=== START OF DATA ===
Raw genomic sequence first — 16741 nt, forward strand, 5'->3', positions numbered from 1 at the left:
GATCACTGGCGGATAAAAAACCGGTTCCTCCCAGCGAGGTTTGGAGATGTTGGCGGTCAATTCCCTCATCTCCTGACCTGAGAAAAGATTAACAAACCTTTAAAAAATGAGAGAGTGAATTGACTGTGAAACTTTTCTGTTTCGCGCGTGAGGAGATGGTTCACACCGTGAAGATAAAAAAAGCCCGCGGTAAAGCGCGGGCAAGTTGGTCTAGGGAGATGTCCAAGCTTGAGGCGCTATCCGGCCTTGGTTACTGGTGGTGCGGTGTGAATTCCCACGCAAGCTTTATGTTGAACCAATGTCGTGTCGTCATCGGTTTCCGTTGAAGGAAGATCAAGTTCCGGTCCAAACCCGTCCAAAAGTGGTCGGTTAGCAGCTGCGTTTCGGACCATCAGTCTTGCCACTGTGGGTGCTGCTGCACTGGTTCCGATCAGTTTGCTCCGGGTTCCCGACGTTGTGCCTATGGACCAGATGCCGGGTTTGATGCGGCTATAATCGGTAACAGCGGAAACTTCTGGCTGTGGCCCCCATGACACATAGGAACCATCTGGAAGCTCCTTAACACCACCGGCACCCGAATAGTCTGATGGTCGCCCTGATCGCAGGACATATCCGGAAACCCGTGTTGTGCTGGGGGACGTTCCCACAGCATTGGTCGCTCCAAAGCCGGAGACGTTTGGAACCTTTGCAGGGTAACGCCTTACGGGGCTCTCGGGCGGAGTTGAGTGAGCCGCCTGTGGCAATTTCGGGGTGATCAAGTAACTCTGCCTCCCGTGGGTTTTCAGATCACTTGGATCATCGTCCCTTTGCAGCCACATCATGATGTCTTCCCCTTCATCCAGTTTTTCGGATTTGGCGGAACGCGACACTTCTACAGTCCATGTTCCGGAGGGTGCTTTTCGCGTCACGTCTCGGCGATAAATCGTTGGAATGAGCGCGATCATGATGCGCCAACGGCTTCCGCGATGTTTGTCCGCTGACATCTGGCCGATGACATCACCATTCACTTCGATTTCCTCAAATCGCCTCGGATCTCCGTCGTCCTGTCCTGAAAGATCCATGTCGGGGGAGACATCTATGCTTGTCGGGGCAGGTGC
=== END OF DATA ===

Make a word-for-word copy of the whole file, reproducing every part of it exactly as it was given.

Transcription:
Raw genomic sequence first — 16741 nt, forward strand, 5'->3', positions numbered from 1 at the left:
GATCACTGGCGGATAAAAAACCGGTTCCTCCCAGCGAGGTTTGGAGATGTTGGCGGTCAATTCCCTCATCTCCTGACCTGAGAAAAGATTAACAAACCTTTAAAAAATGAGAGAGTGAATTGACTGTGAAACTTTTCTGTTTCGCGCGTGAGGAGATGGTTCACACCGTGAAGATAAAAAAAGCCCGCGGTAAAGCGCGGGCAAGTTGGTCTAGGGAGATGTCCAAGCTTGAGGCGCTATCCGGCCTTGGTTACTGGTGGTGCGGTGTGAATTCCCACGCAAGCTTTATGTTGAACCAATGTCGTGTCGTCATCGGTTTCCGTTGAAGGAAGATCAAGTTCCGGTCCAAACCCGTCCAAAAGTGGTCGGTTAGCAGCTGCGTTTCGGACCATCAGTCTTGCCACTGTGGGTGCTGCTGCACTGGTTCCGATCAGTTTGCTCCGGGTTCCCGACGTTGTGCCTATGGACCAGATGCCGGGTTTGATGCGGCTATAATCGGTAACAGCGGAAACTTCTGGCTGTGGCCCCCATGACACATAGGAACCATCTGGAAGCTCCTTAACACCACCGGCACCCGAATAGTCTGATGGTCGCCCTGATCGCAGGACATATCCGGAAACCCGTGTTGTGCTGGGGGACGTTCCCACAGCATTGGTCGCTCCAAAGCCGGAGACGTTTGGAACCTTTGCAGGGTAACGCCTTACGGGGCTCTCGGGCGGAGTTGAGTGAGCCGCCTGTGGCAATTTCGGGGTGATCAAGTAACTCTGCCTCCCGTGGGTTTTCAGATCACTTGGATCATCGTCCCTTTGCAGCCACATCATGATGTCTTCCCCTTCATCCAGTTTTTCGGATTTGGCGGAACGCGACACTTCTACAGTCCATGTTCCGGAGGGTGCTTTTCGCGTCACGTCTCGGCGATAAATCGTTGGAATGAGCGCGATCATGATGCGCCAACGGCTTCCGCGATGTTTGTCCGCTGACATCTGGCCGATGACATCACCATTCACTTCGATTTCCTCAAATCGCCTCGGATCTCCGTCGTCCTGTCCTGAAAGATCCATGTCGGGGGAGACATCTATGCTTGTCGGGGCAGGTGC